Yet Another Blog in Statistical Computing

I can calculate the motion of heavenly bodies but not the madness of people. -Isaac Newton

Dispersion Models

In the last week, I’ve read an interesting article “Dispersion Models in Regression Analysis” by Peter Song (http://www.pakjs.com/journals/25%284%29/25%284%299.pdf), which describes a new class of models more general than classic generalized linear models based on the error distribution.

A dispersion model can be defined by two parameters, a location parameter mu and a dispersion parameter sigma ^ 2, and has a very general form of probability function formulated as:
p(y, mu, sigma ^ 2) = {2 * pi * sigma ^ 2 * V(.)} ^ -0.5 * exp{-1 / (2 * sigma ^ 2) * D(.)}
where the variance function V(.) and the deviance function D(.) varies by distributions. For instance, in a poisson model,
D(.) = 2 * (y * log(y / mu) – y + mu)
V(.) = mu

Below is a piece of SAS code estimating a Poisson with both the error distribution assumption and the dispersion assumption.

data one;
  do i = 1 to 1000;
    x = ranuni(i);
    y = ranpoi(i, exp(2 + x * 2 + rannor(1) * 0.1));
    output;
  end;
run;

*** fit a poisson model with classic GLM ***;
proc nlmixed data = one tech = trureg;
  parms b0 = 0 b1 = 0;
  mu = exp(b0 + b1 * x);
  ll = -mu + y * log(mu) - log(fact(y));
  model y ~ general(ll);
run;
/*
             Fit Statistics
-2 Log Likelihood                 6118.0
AIC (smaller is better)           6122.0
AICC (smaller is better)          6122.0
BIC (smaller is better)           6131.8

                                             Parameter Estimates
                         Standard
Parameter    Estimate       Error      DF    t Value    Pr > |t|     Alpha       Lower       Upper    Gradient
b0             2.0024     0.01757    1000     113.95      <.0001      0.05      1.9679      2.0369    5.746E-9
b1             1.9883     0.02518    1000      78.96      <.0001      0.05      1.9388      2.0377    1.773E-9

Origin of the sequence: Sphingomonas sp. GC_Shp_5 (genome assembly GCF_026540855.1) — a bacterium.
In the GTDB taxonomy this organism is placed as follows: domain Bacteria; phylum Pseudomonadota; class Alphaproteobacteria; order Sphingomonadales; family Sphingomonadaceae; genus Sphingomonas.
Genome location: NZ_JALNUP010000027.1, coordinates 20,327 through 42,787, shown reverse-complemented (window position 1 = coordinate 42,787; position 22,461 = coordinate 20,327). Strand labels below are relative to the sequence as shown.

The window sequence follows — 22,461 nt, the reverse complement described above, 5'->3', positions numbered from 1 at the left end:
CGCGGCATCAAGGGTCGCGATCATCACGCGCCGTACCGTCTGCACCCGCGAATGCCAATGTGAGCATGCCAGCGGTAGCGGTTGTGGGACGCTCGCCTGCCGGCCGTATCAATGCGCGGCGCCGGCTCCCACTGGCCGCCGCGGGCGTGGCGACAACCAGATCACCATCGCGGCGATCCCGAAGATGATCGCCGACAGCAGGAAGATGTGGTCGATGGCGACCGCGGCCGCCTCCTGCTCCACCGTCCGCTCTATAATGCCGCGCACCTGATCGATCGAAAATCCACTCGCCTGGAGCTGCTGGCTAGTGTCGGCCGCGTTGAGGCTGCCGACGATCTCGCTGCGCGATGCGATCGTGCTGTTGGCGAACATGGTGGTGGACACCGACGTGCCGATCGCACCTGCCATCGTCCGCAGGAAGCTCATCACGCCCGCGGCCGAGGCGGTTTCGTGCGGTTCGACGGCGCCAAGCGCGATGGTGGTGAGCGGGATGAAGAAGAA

*/

*** fit a poisson model with dispersion probability ***;
*** proposed by Jorgensen in 1987                   ***;
proc nlmixed data = one tech = trureg;
  parms b0 = 0 b1 = 0 s2 = 1;
  mu = exp(b0 + b1 * x);
  d  = 2 * (y * log(y / mu) - y + mu);
  v  = y;
  lh = (2 * constant('pi') * s2 * v) **  (-0.5) * exp(-(2 * s2) ** (-1) * d);
  ll = log(lh);
  model y ~ general(ll);
run;
/*
             Fit Statistics
-2 Log Likelihood                 6066.2
AIC (smaller is better)           6072.2
AICC (smaller is better)          6072.2
BIC (smaller is better)           6086.9

                                             Parameter Estimates
                         Standard
Parameter    Estimate       Error      DF    t Value    Pr > |t|     Alpha       Lower       Upper    Gradient
b0             2.0024     0.02015    1000      99.37      <.0001      0.05      1.9629      2.0420    2.675E-6
b1             1.9883     0.02888    1000      68.86      <.0001      0.05      1.9316      2.0449    1.903E-6
s2             1.3150     0.05881    1000      22.36      <.0001      0.05      1.1996      1.4304    -0.00002
*/

Please note that although both methods yield the same parameter estimates, there are slight differences in standard errors and therefore t-values. In addition, despite one more parameter estimated in the model, AIC / BIC are even lower in the dispersion model.

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Written by statcompute

July 14, 2013 at 11:42 am

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